Social Research Glossary


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Citation reference: Harvey, L., 2012-20, Social Research Glossary, Quality Research International,

This is a dynamic glossary and the author would welcome any e-mail suggestions for additions or amendments. Page updated 19 December, 2019 , © Lee Harvey 2012–2020.


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Grand theory

core definition

Grand theory is a term coined by C. Wright Mills (1960) to describe the abstract generalised system building of structural functionalists, notably in the work of Talcott Parsons.

explanatory context

Mills' attack on grand theory was directed to his claim that it was so generalised as to be useless as it disengaged theoreticians from observation. It turned sociology into a syntactical exercise and was blind to semantics. Grand theory excluded many structural features fundamental to the understanding of human society from its realm of abstract concepts. These monolithic concepts are irrelevant to understanding historical realites. In short, grand theory, in constructing an abstract generalisation reifies the 'American Dream' and disregards historical reality.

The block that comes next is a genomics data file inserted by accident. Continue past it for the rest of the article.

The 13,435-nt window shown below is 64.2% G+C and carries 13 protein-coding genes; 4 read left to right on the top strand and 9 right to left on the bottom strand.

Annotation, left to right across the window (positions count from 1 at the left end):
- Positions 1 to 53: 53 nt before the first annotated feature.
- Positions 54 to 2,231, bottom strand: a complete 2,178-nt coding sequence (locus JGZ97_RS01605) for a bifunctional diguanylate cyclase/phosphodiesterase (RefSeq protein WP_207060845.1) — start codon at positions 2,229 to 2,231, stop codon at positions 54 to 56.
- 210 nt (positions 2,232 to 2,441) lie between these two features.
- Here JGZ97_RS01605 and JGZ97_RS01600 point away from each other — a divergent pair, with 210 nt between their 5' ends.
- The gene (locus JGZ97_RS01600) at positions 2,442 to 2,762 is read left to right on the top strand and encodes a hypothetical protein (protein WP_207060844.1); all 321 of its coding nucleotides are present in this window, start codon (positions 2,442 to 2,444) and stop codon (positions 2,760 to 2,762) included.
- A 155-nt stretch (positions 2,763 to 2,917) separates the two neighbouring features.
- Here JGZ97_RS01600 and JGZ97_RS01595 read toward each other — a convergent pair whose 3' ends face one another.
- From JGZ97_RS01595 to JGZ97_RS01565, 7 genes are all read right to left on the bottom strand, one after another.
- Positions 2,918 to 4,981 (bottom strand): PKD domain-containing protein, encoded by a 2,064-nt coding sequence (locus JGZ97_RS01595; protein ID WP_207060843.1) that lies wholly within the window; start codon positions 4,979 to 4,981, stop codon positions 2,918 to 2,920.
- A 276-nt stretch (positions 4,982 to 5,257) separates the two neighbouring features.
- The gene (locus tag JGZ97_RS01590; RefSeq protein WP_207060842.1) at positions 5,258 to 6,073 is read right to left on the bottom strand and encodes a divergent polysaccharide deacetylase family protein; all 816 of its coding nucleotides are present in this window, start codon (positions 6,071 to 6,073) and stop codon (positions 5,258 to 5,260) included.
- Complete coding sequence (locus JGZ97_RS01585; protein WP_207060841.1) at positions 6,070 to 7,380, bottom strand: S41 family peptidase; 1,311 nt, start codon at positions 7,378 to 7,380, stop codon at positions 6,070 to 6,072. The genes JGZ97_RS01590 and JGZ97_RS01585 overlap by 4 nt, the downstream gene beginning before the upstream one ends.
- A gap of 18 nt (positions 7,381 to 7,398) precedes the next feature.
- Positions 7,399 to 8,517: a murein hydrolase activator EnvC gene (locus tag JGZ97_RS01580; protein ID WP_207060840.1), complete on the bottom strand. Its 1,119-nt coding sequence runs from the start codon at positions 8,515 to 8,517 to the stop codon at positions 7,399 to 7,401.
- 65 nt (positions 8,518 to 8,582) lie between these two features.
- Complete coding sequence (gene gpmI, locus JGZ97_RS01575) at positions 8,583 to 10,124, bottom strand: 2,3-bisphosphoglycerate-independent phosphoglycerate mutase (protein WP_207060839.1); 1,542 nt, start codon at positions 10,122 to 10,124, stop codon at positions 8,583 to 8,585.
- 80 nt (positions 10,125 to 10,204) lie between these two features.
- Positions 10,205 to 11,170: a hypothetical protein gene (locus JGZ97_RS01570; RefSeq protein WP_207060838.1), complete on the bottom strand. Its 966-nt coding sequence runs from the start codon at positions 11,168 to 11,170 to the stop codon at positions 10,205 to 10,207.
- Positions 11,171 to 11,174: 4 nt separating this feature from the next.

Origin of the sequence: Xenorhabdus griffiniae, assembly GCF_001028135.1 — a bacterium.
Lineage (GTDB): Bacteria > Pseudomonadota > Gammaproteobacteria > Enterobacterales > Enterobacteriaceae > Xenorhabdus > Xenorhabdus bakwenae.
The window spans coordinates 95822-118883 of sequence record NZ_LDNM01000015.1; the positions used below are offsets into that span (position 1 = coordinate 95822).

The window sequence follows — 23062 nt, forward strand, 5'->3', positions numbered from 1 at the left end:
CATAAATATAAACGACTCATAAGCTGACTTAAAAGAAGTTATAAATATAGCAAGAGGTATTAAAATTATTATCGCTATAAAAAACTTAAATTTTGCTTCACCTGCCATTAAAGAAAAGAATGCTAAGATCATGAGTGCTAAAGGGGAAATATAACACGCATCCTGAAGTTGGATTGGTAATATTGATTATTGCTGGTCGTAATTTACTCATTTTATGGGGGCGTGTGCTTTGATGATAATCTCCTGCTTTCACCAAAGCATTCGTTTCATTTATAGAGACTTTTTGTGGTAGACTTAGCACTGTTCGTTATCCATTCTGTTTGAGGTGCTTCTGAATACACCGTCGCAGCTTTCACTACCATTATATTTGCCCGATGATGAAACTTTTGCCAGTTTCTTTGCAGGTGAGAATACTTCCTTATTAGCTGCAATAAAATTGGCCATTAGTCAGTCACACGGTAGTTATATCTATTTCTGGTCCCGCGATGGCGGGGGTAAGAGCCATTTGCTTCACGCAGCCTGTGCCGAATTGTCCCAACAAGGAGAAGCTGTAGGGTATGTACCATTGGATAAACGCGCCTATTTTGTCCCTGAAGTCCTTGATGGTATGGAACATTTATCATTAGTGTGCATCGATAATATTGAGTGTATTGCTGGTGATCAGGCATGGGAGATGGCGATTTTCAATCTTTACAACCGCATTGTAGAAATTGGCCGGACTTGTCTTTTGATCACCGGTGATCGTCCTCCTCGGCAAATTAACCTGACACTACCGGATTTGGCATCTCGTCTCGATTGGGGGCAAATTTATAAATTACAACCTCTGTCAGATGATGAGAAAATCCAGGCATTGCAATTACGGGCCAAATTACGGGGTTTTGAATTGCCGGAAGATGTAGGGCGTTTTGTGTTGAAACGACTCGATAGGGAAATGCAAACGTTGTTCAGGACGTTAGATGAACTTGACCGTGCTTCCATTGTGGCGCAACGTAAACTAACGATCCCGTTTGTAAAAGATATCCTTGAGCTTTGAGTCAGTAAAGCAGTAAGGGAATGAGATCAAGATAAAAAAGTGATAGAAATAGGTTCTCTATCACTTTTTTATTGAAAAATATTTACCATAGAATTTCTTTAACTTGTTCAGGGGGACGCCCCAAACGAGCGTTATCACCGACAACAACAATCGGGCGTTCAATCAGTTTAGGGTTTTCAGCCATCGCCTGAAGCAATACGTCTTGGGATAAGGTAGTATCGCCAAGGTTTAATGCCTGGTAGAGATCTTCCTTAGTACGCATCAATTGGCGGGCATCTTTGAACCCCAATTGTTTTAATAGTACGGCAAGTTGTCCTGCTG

The attack on grand theory and the associated attack on abstracted empiricism lead to a move towards the new sociology (social criticism) among some American sociologists.

analytical review

An unspecied author in The Sage Dictionary of Qualitative Inquiry (2007) states:

In the social sciences, grand theory refers to those efforts devoted to abstract, analytical theory building. It stands in contrast to empiricist approaches that emphasize that knowledge of society is best acquired by accumulating empirical generalizations through improvements in methodology....

The McGraw-Hill (2004) Sociological Theory site Glossary defines 'grand theory' as:

A vast, highly ambitious effort to tell the story of a great stretch of human history.

associated issues


related areas

See also

social criticism

Critical Social Research Section 2.4


Anonymous, 2007, 'Grand Theory' in Schwandt, T.A (Ed.) The Sage Dictionary of Qualitative Inquiry, Third Edition.

McGraw-Hill, 2004, Sociological Theory: Glossary , available at, accessed 15 May 2013, page not available 22 December 2016.

copyright Lee Harvey 2012–2020


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